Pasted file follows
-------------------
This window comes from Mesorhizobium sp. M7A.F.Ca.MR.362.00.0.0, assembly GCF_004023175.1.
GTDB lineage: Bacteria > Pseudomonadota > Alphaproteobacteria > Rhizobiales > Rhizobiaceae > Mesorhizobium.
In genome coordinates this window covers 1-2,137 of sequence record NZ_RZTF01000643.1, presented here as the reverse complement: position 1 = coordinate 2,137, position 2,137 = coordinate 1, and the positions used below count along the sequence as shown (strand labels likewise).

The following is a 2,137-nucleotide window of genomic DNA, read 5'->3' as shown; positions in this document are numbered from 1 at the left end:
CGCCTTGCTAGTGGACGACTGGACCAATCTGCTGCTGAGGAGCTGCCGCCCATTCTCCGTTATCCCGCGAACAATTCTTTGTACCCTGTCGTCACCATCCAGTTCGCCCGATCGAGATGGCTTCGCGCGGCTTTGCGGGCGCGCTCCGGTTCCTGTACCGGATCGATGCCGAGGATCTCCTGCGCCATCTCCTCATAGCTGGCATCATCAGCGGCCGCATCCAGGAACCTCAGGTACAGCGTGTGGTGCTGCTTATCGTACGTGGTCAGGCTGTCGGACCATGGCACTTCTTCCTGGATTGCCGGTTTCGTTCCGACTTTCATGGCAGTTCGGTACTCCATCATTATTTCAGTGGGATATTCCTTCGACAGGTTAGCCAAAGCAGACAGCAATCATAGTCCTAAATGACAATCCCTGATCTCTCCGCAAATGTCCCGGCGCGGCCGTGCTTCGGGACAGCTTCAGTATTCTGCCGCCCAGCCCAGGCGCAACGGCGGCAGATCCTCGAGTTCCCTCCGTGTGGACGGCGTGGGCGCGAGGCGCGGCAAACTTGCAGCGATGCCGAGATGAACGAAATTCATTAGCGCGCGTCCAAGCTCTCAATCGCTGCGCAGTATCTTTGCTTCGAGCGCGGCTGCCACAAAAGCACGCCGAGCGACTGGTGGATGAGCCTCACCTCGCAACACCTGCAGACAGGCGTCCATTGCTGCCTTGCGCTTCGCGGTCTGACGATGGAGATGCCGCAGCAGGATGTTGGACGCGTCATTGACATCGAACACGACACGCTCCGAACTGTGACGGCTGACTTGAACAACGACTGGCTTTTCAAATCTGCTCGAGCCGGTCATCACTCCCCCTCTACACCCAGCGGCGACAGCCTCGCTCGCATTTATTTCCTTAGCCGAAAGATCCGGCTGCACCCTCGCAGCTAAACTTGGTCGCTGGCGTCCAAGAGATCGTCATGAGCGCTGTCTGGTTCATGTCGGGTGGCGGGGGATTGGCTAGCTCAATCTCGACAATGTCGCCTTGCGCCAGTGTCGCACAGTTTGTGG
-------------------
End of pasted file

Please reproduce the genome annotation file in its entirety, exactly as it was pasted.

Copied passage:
This window comes from Mesorhizobium sp. M7A.F.Ca.MR.362.00.0.0, assembly GCF_004023175.1.
GTDB lineage: Bacteria > Pseudomonadota > Alphaproteobacteria > Rhizobiales > Rhizobiaceae > Mesorhizobium.
In genome coordinates this window covers 1-2,137 of sequence record NZ_RZTF01000643.1, presented here as the reverse complement: position 1 = coordinate 2,137, position 2,137 = coordinate 1, and the positions used below count along the sequence as shown (strand labels likewise).

The following is a 2,137-nucleotide window of genomic DNA, read 5'->3' as shown; positions in this document are numbered from 1 at the left end:
CGCCTTGCTAGTGGACGACTGGACCAATCTGCTGCTGAGGAGCTGCCGCCCATTCTCCGTTATCCCGCGAACAATTCTTTGTACCCTGTCGTCACCATCCAGTTCGCCCGATCGAGATGGCTTCGCGCGGCTTTGCGGGCGCGCTCCGGTTCCTGTACCGGATCGATGCCGAGGATCTCCTGCGCCATCTCCTCATAGCTGGCATCATCAGCGGCCGCATCCAGGAACCTCAGGTACAGCGTGTGGTGCTGCTTATCGTACGTGGTCAGGCTGTCGGACCATGGCACTTCTTCCTGGATTGCCGGTTTCGTTCCGACTTTCATGGCAGTTCGGTACTCCATCATTATTTCAGTGGGATATTCCTTCGACAGGTTAGCCAAAGCAGACAGCAATCATAGTCCTAAATGACAATCCCTGATCTCTCCGCAAATGTCCCGGCGCGGCCGTGCTTCGGGACAGCTTCAGTATTCTGCCGCCCAGCCCAGGCGCAACGGCGGCAGATCCTCGAGTTCCCTCCGTGTGGACGGCGTGGGCGCGAGGCGCGGCAAACTTGCAGCGATGCCGAGATGAACGAAATTCATTAGCGCGCGTCCAAGCTCTCAATCGCTGCGCAGTATCTTTGCTTCGAGCGCGGCTGCCACAAAAGCACGCCGAGCGACTGGTGGATGAGCCTCACCTCGCAACACCTGCAGACAGGCGTCCATTGCTGCCTTGCGCTTCGCGGTCTGACGATGGAGATGCCGCAGCAGGATGTTGGACGCGTCATTGACATCGAACACGACACGCTCCGAACTGTGACGGCTGACTTGAACAACGACTGGCTTTTCAAATCTGCTCGAGCCGGTCATCACTCCCCCTCTACACCCAGCGGCGACAGCCTCGCTCGCATTTATTTCCTTAGCCGAAAGATCCGGCTGCACCCTCGCAGCTAAACTTGGTCGCTGGCGTCCAAGAGATCGTCATGAGCGCTGTCTGGTTCATGTCGGGTGGCGGGGGATTGGCTAGCTCAATCTCGACAATGTCGCCTTGCGCCAGTGTCGCACAGTTTGTGG